Scott Brown responds to Palin’s criticism: Hey, I’m a Massachusetts Republican

So he is, and every last one of us was fully aware of it when Scott Brown fee-vah was raging on the right before the special election. Even the Big Red Wave that’s a-comin’ isn’t enough to paint Massachusetts red, so it’s either Scotty B or Generic Massachusetts Democrat X in Teddy’s old seat. I’ll take Scotty.

Sarah Palin, who is pushing tea party candidates further to the right, dissed Brown, saying he was not conservative enough to pass muster in a state such as Alaska.

Brown is brushing off the intraparty attacks, making no apologies for the pledge of independence he preached during his campaign and says he is living out in Washington.

“I’m a Massachusetts Republican. When I go down to Washington, people say, what are you doing? They say, well you are working with the Democrats. I say, so what’s the big deal? I do that all the time. I’ve been doing it for 15 years,” Brown said.

“I don’t know what the surprise is,” he said of the attitude of critics from the far right. “I said I was going to go down there and be an independent voice, an independent thinker and vote accordingly,” he said.

The media’s hyping this as some sort of “true conservative”/RINO intraparty smackdown but both sides are more equivocal than you think. Palin, while dismissing Brown’s “antics,” acknowledged that he might be a better fit for Massachusetts than a Joe Miller type; meanwhile, in today’s interview, Brown saluted the “outsiders” in this year’s candidate crop who are bringing “a new perspective and new ideas, I think a new accountability,” which I assume is a reference to tea-party candidates like Miller. In fact, per what I said two weeks ago about Palin being a savvier politician than even her biggest supporters sometimes give her credit for, I wonder if her knock on Brown isn’t something done deliberately to boost him with Massachusetts voters. As any Chuck DeVore fan will tell you, Palin has no qualms about supporting a more centrist candidate over someone more right-wing in a blue state if she thinks there are electoral advantages to doing so. She knows that the left loathes her too, so beating up on Brown for not being enough of a “Sarah Palin conservative” will only endear him to the Democrats he needs to win. (It also gives him a little extra space to vote with the GOP since, even if he annoys Massachusetts lefties by doing so, he can always comfort them with the thought that their Wicked Witch thinks he’s a bleeding-heart liberal.) I’m not sure that that’s what she’s doing here — maybe she just really doesn’t like Brown — but for someone whose endorsements attract so much attention, maybe she’s realized that an anti-endorsement under the right circumstances can also help the GOP. Turn that polarizing effect to your advantage, Sarah!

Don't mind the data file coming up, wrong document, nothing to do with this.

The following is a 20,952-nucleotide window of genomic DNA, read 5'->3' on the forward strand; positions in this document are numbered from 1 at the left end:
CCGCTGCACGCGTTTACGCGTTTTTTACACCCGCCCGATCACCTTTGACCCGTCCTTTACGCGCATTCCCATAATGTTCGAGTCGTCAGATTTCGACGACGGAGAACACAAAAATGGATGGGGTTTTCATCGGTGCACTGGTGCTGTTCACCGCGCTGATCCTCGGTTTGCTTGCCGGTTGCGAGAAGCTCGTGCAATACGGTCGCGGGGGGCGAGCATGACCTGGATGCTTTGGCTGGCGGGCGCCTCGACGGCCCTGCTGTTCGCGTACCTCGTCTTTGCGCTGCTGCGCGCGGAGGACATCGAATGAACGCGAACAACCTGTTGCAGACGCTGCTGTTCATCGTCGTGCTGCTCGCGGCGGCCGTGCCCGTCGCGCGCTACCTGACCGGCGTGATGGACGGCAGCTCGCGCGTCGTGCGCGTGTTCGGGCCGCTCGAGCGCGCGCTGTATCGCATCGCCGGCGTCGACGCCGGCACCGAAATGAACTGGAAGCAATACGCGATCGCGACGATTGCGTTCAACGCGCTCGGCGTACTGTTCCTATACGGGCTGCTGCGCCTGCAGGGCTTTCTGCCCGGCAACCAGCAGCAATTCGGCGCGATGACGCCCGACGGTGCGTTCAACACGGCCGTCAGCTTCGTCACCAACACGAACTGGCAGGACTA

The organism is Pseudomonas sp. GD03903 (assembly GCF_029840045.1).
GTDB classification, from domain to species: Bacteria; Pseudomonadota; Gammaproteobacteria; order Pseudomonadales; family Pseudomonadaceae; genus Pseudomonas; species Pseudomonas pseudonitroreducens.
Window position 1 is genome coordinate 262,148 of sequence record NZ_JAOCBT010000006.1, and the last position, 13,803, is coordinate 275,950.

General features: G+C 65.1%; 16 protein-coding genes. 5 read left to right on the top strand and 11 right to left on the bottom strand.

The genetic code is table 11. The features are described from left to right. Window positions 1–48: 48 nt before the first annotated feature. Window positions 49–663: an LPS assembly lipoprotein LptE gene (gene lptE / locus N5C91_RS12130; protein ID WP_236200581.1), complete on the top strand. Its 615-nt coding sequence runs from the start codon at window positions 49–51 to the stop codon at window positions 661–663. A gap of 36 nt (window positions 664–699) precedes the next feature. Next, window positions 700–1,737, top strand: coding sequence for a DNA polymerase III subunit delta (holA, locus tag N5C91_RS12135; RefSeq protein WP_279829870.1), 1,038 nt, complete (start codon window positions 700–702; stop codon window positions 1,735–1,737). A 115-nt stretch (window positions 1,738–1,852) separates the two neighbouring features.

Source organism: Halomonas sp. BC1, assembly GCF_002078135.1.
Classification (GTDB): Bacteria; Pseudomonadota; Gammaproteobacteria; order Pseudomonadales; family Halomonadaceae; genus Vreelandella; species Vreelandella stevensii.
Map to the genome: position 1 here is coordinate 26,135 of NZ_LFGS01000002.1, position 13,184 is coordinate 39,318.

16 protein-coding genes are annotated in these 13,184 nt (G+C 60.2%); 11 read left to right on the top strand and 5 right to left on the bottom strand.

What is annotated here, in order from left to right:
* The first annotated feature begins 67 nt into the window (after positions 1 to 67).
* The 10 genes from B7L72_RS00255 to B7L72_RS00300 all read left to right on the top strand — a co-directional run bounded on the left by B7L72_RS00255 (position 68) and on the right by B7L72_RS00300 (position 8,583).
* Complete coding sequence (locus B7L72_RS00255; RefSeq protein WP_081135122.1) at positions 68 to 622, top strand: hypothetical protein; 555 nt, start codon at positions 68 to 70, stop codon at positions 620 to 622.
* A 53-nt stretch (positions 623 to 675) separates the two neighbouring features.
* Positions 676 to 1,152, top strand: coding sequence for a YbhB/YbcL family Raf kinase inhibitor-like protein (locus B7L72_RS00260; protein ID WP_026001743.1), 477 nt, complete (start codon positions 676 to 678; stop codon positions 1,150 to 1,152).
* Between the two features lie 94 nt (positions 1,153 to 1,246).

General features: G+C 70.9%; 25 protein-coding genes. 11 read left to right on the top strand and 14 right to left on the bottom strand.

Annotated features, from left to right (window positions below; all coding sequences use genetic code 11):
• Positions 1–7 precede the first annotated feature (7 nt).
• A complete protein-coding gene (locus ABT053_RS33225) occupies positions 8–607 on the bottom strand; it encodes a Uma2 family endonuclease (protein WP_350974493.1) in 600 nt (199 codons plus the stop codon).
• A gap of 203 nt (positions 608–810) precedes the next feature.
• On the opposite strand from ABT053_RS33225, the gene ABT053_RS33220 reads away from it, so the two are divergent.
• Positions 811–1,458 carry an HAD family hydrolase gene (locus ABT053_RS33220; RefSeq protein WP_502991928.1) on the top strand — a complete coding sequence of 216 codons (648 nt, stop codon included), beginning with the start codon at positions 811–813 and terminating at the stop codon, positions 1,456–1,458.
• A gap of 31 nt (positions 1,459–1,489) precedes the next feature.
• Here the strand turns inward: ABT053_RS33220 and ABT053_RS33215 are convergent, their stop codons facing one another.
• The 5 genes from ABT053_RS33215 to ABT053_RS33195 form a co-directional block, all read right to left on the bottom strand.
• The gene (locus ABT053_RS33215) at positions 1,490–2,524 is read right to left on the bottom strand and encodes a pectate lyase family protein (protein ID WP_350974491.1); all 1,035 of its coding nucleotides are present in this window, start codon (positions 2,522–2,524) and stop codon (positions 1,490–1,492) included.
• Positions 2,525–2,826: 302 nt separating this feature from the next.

Exit question: Speaking of polarization, what can she do now to turn this around?

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